Modifying a Spousal Maintenance Order
Modifying a spousal maintenance order is one of the most difficult things to accomplish in family law. (Perhaps only a parenting time modification is more challenging.) At Sheridan & Dulas, P.A., we analyze clients’ situations carefully before recommending the most feasible ways to achieve spousal maintenance modifications. Timing of the required motion can be critical. Waiting even one day longer than the specified time period of effectiveness of a court order may mean that the court no longer has jurisdiction and cannot consider the case.
Keep in mind that the way you have been awarded spousal maintenance is critical to determining how modifiable it is. Without a careful review of the language that was used in your spousal maintenance order, it is impossible to predict the risk that you may be walking into by requesting a modification. (For example, did your spousal maintenance order include a Karon waiver, stipulating that there would be no future modification of spousal maintenance at the time the award is made? Ask a knowledgeable attorney at Sheridan & Dulas, P.A., to evaluate your case in light of this possibility.)
Substantial Change in Circumstances
When there is no Karon waiver in place, and when there has been a substantial change in circumstances, either party can petition the court to modify a spousal maintenance order. A significant change might be an increase or decrease of income by either party, or remarriage of the recipient party. Courts do grant such motions under the right circumstances, though the motion must be grounded in fact and reflect the true circumstances of the parties.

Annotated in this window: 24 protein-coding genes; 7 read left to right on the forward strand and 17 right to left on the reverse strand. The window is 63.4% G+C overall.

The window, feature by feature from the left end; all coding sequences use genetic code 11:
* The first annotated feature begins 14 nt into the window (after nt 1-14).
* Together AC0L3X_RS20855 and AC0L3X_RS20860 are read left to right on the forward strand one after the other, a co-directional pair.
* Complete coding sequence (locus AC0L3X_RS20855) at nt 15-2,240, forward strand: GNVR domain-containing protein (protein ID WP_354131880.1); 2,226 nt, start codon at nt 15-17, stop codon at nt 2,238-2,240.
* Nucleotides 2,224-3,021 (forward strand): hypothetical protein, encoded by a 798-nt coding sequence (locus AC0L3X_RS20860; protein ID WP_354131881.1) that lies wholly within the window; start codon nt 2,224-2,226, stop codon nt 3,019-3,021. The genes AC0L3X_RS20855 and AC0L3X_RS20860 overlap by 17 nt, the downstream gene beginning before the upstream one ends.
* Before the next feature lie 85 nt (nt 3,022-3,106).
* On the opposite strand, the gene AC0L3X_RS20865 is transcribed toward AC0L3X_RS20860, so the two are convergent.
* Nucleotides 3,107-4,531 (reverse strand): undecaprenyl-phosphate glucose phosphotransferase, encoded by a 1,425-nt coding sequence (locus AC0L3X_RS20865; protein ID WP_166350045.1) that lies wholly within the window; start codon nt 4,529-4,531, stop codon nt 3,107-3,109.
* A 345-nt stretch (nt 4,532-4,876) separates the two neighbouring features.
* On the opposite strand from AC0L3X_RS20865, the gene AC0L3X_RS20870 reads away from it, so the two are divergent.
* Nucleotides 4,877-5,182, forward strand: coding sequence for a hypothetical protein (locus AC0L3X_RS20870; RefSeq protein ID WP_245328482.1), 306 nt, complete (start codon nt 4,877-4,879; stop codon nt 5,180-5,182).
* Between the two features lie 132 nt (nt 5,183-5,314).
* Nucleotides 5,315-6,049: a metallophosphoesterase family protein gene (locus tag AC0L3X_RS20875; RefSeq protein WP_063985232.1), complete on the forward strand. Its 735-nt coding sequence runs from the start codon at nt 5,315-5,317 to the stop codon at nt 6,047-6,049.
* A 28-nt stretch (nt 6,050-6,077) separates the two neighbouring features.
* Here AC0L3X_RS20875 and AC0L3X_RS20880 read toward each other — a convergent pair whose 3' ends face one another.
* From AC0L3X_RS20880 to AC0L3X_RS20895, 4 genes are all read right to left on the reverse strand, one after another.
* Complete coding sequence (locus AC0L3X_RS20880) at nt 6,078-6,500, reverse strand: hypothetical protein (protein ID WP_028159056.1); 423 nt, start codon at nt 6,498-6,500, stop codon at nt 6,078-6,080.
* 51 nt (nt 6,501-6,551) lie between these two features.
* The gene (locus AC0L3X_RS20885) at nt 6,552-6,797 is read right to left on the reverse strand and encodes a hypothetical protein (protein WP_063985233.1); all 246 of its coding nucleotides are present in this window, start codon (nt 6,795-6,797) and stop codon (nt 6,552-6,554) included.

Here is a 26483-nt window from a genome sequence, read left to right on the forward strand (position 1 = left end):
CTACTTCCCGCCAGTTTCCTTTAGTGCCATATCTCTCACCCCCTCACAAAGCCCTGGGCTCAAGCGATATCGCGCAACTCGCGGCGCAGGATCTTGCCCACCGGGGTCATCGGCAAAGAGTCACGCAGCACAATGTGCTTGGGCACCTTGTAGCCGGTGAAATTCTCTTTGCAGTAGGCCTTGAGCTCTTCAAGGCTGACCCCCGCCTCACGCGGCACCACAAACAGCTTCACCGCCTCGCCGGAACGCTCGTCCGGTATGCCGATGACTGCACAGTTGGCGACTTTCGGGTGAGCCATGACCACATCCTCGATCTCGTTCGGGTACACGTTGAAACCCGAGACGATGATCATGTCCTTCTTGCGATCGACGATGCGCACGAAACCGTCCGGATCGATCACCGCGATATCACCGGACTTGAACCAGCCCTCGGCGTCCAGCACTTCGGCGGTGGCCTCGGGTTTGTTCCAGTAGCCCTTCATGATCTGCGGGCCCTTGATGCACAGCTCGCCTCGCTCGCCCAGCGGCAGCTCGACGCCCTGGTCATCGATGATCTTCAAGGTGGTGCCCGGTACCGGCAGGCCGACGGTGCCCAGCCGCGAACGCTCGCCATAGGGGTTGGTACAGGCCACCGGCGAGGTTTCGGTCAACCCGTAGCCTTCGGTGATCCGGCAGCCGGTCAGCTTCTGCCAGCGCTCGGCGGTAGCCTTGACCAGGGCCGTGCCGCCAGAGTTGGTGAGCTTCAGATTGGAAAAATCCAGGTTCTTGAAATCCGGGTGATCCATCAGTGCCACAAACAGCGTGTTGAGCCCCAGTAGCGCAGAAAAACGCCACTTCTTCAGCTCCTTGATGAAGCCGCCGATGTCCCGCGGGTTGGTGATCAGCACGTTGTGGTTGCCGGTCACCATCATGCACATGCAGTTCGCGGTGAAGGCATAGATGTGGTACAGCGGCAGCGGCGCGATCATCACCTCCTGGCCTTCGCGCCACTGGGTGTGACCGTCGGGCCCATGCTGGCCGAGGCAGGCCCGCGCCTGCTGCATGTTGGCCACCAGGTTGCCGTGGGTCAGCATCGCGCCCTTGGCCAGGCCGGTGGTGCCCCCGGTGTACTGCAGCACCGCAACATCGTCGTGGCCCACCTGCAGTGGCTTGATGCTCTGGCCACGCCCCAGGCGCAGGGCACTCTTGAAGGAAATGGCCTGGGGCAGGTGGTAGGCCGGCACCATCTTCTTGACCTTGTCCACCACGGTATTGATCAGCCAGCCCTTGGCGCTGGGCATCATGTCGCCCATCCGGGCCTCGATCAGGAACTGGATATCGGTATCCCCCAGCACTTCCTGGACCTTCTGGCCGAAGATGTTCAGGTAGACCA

Our family law lawyer DeAnne Dulas uses her extensive experience to protect clients’ rights and interests, aiming to achieve fair outcomes cost-effectively. Her attentiveness to critical details such as strict timelines reassures clients of her suitability for challenging family law matters such as spousal maintenance order motions.
When Is a Spousal Maintenance Order Modifiable?
Spousal maintenance can be reviewed every few years or when there has been a substantial change in circumstances such as:
- A significant increase or decrease in a party’s income
- The remarriage of the receiving party
- The onset of disability for either party
- Loss of a job
When an ex-spouse petitions the court to modify spousal maintenance, there are four possible outcomes:
- The court can deny the motion.
- The court can hear the motion, but delay issuance of a ruling pending further information or clarification.
- When spousal maintenance is permanent, this means that there is an ongoing opportunity to petition and the court can increase or reduce the amount. An order to modify spousal maintenance may be issued under certain circumstances.
- When spousal maintenance is temporary, as long as it is in force, the court can increase or reduce the amount, or change the duration of spousal maintenance. These options exist only up until the end of the time period of the original order. Also during that time frame, an individual can petition the court to convert a temporary spousal maintenance order to a permanent one.
Dakota County spousal maintenance modification attorney DeAnne Dulas can review your situation and explain whether the court still has jurisdiction to consider your motion for a spousal maintenance modification. She can estimate with confidence what action the court will likely take. Ms. Dulas has experience in contested modification cases, including those in which income levels or other critical facts are in dispute. After a careful analysis of available options, she and a client may decide to pursue an aggressive method of discovery with the assistance of experts. When necessary, she can call upon forensic accountants or other specialists to uncover hidden income or to dispute the allegation of hidden income.
With the law firm of Sheridan & Dulas, P.A., on your side, you can rest assured that your rights and interests will be carefully considered through all phases of a spousal maintenance modification case.